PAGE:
earnings announcement Tuesday,
options investors are making speculative bets on the networking giant and some of its competitors.
After taking a $3 billion
restructuring charge in March to write off inventory, the networking giant saw its share price drop a bit before making a comeback in the past 10 days. In addition to the charge, Cisco also issued a profit warning for its fiscal third quarter, which ended last month, driving analysts' estimates downward. Despite the earnings shortfall and the enormous size of the company's inventory writedown, the market seems to have shrugged off the bad news.
Some traders are saying that Cisco's earnings numbers themselves won't be the "focal point" Tuesday because they're unlikely to be a surprise. Paul Foster, of
, agrees, saying that investors will pay more attention to CEO John Chambers' words on the conference call after the release. He also says that because Cisco's profit results are likely to be in line with analysts' estimates, volatility in Cisco options is moving lower.
In today's trading on the major exchanges, Cisco was leading the charge with more than 9 million contracts traded by midafternoon. The June 20
calls were among the most active as more than 21,000 contracts were traded on open interest of 18,884. Open interest refers to the number of contracts that have yet to be offset or fulfilled delivery. The premium, or cost, of the contract on the June 20 calls, is listed at $2.00 ($200 per 100) on the
Chicago Board Options Exchange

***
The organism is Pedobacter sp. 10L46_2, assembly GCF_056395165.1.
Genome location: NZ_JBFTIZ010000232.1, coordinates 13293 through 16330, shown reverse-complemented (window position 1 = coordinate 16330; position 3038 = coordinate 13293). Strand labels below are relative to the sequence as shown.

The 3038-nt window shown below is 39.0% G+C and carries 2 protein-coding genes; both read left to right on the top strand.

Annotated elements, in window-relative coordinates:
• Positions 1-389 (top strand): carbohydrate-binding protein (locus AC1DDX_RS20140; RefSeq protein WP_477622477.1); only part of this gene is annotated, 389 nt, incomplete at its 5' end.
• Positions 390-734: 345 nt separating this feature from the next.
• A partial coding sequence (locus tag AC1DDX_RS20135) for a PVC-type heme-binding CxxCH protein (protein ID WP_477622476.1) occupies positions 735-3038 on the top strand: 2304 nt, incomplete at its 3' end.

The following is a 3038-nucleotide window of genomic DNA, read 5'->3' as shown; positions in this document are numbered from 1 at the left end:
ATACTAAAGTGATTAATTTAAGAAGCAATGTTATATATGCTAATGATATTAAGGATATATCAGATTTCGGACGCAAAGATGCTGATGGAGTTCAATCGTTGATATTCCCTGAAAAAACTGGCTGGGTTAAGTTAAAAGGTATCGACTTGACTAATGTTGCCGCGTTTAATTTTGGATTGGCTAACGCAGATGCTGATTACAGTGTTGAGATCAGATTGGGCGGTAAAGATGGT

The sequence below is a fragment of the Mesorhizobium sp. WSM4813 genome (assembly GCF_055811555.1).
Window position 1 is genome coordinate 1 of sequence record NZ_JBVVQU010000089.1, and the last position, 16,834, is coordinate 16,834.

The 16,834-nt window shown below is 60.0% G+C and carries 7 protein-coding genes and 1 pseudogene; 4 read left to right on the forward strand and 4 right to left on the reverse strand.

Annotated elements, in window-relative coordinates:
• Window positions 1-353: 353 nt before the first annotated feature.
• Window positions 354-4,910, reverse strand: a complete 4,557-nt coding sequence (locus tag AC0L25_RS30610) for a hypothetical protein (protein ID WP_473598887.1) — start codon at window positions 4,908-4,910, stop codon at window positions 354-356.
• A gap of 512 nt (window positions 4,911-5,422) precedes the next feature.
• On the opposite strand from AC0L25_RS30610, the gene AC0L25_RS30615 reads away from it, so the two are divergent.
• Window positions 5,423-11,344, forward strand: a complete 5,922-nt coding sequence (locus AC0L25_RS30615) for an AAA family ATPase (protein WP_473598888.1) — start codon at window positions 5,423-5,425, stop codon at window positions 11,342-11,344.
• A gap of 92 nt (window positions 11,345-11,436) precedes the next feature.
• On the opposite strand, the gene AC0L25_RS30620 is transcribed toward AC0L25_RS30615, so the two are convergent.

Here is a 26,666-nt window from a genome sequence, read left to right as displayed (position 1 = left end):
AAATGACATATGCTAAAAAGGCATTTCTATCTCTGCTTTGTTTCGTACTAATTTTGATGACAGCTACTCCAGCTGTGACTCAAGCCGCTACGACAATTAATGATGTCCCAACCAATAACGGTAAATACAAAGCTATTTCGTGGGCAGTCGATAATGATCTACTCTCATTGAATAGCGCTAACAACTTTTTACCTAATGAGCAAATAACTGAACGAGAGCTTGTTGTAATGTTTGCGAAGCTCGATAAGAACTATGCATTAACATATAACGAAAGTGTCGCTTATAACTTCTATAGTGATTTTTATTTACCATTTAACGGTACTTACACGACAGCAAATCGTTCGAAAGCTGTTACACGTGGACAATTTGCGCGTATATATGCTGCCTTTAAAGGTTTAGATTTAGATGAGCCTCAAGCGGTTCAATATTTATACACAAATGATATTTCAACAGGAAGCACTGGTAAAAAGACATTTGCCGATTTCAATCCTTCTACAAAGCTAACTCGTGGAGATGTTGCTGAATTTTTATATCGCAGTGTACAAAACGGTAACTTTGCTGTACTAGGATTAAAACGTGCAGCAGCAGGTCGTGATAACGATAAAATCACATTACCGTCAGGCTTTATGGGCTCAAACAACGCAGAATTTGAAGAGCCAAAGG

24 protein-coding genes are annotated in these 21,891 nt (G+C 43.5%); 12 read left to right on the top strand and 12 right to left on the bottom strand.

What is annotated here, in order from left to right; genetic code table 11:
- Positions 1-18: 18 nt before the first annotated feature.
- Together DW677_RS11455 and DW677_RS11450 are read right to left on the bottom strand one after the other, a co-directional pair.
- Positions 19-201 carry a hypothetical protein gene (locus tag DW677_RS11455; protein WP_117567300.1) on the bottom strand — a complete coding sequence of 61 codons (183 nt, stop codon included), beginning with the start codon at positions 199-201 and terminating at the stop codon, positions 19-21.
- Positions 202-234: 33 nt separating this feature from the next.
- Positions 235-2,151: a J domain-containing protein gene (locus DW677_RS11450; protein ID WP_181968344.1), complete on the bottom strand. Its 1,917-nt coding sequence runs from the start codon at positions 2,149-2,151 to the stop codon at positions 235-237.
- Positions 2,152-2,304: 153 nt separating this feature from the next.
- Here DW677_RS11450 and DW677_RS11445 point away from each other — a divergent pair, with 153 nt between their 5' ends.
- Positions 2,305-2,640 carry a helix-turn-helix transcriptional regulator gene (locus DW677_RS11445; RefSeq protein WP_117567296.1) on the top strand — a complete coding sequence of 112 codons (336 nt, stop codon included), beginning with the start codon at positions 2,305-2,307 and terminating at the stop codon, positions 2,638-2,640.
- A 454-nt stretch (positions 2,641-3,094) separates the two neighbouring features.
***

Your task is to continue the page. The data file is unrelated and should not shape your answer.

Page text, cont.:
. As for
put activity, which was decidedly lower, the May 17 1/2 puts traded over 7,000 contracts on an open interest of 19,784. The premium on these puts was listed at 65 cents ($65 per 100) on the CBOE. According to Foster, the Cisco activity involves "sellers of June volatility." Essentially, many investors are selling calls of Cisco betting that volatility will ease in June and the subsequent months.
Cisco shares ended the day down 39 cents to $19.25.
Elsewhere, options in
, a supplier of natural gas to the Midwest, were active due to the bidding war waged by
. Williams outbid Shell for the right to acquire Barrett in deal worth $2.5 billion in cash and stock. Under the deal, Williams is offering $73 a share in cash for 50% of Barrett's outstanding common stock. Williams will then exchange 1.767 shares of its common stock for each of the remaining Barrett shares. Williams will also inherit Barrett's $300 million debt. News surrounding the merger sparked large call volume on the CBOE.
The Barrett June 70 calls traded about 4,100 contracts on an open interest of 3,280. The September 65 calls traded more than 12,000 contracts on an open interest of 13,467, with most of them trading on the Chicago exchange. The December 65 calls traded 8,574 contracts on an open interest of 7,662.
Shares of Barrett closed up $2.85, or 4.2%, to $70.15 Monday.